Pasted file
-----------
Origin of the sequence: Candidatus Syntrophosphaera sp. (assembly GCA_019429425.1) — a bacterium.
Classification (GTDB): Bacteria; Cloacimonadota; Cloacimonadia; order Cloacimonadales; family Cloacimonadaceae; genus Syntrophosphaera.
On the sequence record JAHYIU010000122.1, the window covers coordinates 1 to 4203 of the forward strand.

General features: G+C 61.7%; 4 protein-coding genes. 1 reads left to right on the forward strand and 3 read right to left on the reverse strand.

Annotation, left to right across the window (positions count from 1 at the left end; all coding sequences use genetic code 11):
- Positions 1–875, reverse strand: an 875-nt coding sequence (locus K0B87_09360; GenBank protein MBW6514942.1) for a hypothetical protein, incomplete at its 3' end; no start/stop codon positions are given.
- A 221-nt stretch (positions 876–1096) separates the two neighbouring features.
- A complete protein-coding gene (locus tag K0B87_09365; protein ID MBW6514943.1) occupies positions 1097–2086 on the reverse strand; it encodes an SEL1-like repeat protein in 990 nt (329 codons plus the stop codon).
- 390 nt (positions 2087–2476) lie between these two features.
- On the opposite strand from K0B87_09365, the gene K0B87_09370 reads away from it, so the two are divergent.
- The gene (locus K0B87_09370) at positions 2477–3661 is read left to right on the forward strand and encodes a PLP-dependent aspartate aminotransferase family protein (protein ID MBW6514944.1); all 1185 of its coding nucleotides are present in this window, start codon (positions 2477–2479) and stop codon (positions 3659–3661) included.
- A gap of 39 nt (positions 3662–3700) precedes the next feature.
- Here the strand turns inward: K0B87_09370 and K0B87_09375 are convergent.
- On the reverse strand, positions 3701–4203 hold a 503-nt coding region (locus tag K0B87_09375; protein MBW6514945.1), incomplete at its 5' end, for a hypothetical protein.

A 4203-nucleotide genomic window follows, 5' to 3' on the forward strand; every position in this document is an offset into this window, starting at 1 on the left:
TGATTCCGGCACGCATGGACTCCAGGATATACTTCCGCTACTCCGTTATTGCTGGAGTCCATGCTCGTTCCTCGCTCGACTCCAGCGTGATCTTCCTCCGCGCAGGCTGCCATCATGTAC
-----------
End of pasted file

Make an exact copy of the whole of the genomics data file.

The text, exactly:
Origin of the sequence: Candidatus Syntrophosphaera sp. (assembly GCA_019429425.1) — a bacterium.
Classification (GTDB): Bacteria; Cloacimonadota; Cloacimonadia; order Cloacimonadales; family Cloacimonadaceae; genus Syntrophosphaera.
On the sequence record JAHYIU010000122.1, the window covers coordinates 1 to 4203 of the forward strand.

General features: G+C 61.7%; 4 protein-coding genes. 1 reads left to right on the forward strand and 3 read right to left on the reverse strand.

Annotation, left to right across the window (positions count from 1 at the left end; all coding sequences use genetic code 11):
- Positions 1–875, reverse strand: an 875-nt coding sequence (locus K0B87_09360; GenBank protein MBW6514942.1) for a hypothetical protein, incomplete at its 3' end; no start/stop codon positions are given.
- A 221-nt stretch (positions 876–1096) separates the two neighbouring features.
- A complete protein-coding gene (locus tag K0B87_09365; protein ID MBW6514943.1) occupies positions 1097–2086 on the reverse strand; it encodes an SEL1-like repeat protein in 990 nt (329 codons plus the stop codon).
- 390 nt (positions 2087–2476) lie between these two features.
- On the opposite strand from K0B87_09365, the gene K0B87_09370 reads away from it, so the two are divergent.
- The gene (locus K0B87_09370) at positions 2477–3661 is read left to right on the forward strand and encodes a PLP-dependent aspartate aminotransferase family protein (protein ID MBW6514944.1); all 1185 of its coding nucleotides are present in this window, start codon (positions 2477–2479) and stop codon (positions 3659–3661) included.
- A gap of 39 nt (positions 3662–3700) precedes the next feature.
- Here the strand turns inward: K0B87_09370 and K0B87_09375 are convergent.
- On the reverse strand, positions 3701–4203 hold a 503-nt coding region (locus tag K0B87_09375; protein MBW6514945.1), incomplete at its 5' end, for a hypothetical protein.

A 4203-nucleotide genomic window follows, 5' to 3' on the forward strand; every position in this document is an offset into this window, starting at 1 on the left:
TGATTCCGGCACGCATGGACTCCAGGATATACTTCCGCTACTCCGTTATTGCTGGAGTCCATGCTCGTTCCTCGCTCGACTCCAGCGTGATCTTCCTCCGCGCAGGCTGCCATCATGTAC